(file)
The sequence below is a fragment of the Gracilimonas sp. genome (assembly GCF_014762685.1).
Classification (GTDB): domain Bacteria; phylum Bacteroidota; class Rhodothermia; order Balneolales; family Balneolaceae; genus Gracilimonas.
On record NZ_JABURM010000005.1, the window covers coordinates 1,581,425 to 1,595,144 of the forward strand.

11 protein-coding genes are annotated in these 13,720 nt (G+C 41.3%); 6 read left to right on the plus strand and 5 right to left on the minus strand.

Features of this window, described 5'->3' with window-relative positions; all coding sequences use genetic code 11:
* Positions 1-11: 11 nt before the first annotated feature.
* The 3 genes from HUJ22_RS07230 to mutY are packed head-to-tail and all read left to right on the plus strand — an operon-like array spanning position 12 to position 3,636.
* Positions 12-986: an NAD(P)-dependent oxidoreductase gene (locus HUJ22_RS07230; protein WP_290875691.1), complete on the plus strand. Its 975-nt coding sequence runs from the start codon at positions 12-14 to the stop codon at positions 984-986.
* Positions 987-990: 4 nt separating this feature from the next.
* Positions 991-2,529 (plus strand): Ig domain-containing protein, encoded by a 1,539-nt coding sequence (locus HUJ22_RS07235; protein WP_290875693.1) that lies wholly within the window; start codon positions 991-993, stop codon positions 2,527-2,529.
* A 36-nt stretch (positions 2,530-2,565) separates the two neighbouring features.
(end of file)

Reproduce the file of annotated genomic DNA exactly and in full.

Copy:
The sequence below is a fragment of the Gracilimonas sp. genome (assembly GCF_014762685.1).
Classification (GTDB): domain Bacteria; phylum Bacteroidota; class Rhodothermia; order Balneolales; family Balneolaceae; genus Gracilimonas.
On record NZ_JABURM010000005.1, the window covers coordinates 1,581,425 to 1,595,144 of the forward strand.

11 protein-coding genes are annotated in these 13,720 nt (G+C 41.3%); 6 read left to right on the plus strand and 5 right to left on the minus strand.

Features of this window, described 5'->3' with window-relative positions; all coding sequences use genetic code 11:
* Positions 1-11: 11 nt before the first annotated feature.
* The 3 genes from HUJ22_RS07230 to mutY are packed head-to-tail and all read left to right on the plus strand — an operon-like array spanning position 12 to position 3,636.
* Positions 12-986: an NAD(P)-dependent oxidoreductase gene (locus HUJ22_RS07230; protein WP_290875691.1), complete on the plus strand. Its 975-nt coding sequence runs from the start codon at positions 12-14 to the stop codon at positions 984-986.
* Positions 987-990: 4 nt separating this feature from the next.
* Positions 991-2,529 (plus strand): Ig domain-containing protein, encoded by a 1,539-nt coding sequence (locus HUJ22_RS07235; protein WP_290875693.1) that lies wholly within the window; start codon positions 991-993, stop codon positions 2,527-2,529.
* A 36-nt stretch (positions 2,530-2,565) separates the two neighbouring features.